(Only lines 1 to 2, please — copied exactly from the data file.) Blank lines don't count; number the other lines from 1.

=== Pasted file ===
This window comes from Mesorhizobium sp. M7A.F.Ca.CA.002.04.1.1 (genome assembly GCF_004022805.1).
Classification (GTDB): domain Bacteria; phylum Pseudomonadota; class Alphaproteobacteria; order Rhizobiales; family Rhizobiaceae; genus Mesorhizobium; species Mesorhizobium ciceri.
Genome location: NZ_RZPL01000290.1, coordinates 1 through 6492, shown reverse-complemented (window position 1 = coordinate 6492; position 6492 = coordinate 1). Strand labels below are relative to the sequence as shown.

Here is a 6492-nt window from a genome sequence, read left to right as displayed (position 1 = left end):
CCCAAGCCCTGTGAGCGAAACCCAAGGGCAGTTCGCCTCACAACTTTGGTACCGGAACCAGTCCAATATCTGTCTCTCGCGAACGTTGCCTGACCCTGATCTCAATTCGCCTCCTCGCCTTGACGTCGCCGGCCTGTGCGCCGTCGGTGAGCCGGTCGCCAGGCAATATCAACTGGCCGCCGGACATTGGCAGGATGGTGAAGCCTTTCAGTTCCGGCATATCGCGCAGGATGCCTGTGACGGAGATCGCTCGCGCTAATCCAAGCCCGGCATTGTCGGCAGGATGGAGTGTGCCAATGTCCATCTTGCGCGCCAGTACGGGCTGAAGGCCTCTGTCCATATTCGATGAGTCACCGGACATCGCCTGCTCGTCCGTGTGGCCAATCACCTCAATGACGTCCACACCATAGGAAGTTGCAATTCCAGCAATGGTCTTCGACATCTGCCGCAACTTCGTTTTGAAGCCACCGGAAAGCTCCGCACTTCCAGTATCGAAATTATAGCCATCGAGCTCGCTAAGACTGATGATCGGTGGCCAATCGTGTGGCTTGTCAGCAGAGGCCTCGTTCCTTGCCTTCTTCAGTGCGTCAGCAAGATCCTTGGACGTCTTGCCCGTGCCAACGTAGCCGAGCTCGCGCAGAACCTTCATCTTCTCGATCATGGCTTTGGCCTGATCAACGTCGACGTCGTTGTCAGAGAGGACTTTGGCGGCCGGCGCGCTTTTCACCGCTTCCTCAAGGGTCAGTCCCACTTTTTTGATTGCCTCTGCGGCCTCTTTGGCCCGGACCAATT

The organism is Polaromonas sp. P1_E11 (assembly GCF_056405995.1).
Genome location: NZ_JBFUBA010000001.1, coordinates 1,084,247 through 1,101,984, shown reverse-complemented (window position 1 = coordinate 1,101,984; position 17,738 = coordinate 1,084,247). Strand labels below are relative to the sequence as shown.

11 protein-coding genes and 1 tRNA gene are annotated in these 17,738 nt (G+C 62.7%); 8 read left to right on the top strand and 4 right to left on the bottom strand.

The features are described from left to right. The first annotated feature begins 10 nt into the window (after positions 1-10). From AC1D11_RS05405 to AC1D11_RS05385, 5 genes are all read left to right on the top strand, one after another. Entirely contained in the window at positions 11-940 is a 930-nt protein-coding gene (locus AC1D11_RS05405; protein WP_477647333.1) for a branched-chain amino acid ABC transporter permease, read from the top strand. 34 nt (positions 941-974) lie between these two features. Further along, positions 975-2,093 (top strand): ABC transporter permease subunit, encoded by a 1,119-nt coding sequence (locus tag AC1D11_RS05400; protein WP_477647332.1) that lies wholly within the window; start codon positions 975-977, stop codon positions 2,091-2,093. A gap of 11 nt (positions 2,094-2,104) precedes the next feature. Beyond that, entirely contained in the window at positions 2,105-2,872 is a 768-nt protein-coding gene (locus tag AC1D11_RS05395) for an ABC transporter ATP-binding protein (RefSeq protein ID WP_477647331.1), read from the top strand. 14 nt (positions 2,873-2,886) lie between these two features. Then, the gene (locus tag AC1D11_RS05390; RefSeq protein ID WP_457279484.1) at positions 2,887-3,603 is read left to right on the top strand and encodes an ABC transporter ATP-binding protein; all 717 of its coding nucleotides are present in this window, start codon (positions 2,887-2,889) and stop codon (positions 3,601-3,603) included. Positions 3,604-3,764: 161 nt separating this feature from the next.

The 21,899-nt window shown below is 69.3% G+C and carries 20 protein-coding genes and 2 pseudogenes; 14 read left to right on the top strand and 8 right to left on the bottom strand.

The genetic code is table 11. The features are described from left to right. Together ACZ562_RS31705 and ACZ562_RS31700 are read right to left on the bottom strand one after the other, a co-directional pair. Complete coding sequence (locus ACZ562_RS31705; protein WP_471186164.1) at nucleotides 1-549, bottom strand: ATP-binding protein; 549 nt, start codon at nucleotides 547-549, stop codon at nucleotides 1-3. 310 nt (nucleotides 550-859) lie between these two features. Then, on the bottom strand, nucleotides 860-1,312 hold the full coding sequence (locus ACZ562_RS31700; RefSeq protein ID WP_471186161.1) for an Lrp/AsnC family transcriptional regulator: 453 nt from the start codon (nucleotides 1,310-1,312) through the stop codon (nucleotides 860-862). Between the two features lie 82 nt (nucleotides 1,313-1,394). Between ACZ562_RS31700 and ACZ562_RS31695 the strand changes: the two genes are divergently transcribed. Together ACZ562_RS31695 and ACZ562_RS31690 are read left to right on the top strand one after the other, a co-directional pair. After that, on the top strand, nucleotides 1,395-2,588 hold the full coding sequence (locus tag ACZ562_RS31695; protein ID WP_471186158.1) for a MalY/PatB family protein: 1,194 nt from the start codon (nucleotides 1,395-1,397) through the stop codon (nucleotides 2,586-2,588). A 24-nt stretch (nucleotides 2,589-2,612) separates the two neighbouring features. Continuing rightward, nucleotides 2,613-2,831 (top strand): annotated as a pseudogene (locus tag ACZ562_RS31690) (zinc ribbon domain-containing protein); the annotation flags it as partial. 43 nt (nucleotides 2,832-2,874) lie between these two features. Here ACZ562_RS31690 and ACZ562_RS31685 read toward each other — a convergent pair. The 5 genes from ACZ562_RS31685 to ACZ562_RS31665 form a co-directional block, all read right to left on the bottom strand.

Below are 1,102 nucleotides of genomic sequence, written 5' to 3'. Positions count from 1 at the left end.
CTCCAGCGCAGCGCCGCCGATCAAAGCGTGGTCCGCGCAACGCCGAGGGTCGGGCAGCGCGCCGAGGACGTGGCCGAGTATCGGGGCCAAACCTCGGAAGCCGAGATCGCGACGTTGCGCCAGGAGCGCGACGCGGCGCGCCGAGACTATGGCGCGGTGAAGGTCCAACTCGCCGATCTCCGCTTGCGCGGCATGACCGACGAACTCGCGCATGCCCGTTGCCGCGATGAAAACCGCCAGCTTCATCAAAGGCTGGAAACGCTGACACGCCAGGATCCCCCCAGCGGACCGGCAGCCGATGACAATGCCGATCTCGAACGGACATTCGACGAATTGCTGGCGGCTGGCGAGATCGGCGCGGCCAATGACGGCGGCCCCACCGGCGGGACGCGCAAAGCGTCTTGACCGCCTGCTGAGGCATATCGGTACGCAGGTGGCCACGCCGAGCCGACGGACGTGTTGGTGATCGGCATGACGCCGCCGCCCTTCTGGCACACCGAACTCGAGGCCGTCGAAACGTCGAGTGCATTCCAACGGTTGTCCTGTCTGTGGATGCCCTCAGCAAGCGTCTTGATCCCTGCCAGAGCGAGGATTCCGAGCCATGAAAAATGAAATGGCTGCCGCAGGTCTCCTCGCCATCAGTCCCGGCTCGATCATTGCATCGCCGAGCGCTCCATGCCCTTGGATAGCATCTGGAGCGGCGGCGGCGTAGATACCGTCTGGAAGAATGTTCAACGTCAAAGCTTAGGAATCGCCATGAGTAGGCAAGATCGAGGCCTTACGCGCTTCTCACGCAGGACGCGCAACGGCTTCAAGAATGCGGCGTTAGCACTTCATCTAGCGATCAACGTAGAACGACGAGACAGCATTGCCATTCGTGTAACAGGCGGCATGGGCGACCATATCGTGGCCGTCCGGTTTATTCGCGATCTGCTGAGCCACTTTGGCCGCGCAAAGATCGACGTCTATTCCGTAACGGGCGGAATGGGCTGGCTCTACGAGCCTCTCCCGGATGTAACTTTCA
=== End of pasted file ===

This window comes from Mesorhizobium sp. M7A.F.Ca.CA.002.04.1.1 (genome assembly GCF_004022805.1).
Classification (GTDB): domain Bacteria; phylum Pseudomonadota; class Alphaproteobacteria; order Rhizobiales; family Rhizobiaceae; genus Mesorhizobium; species Mesorhizobium ciceri.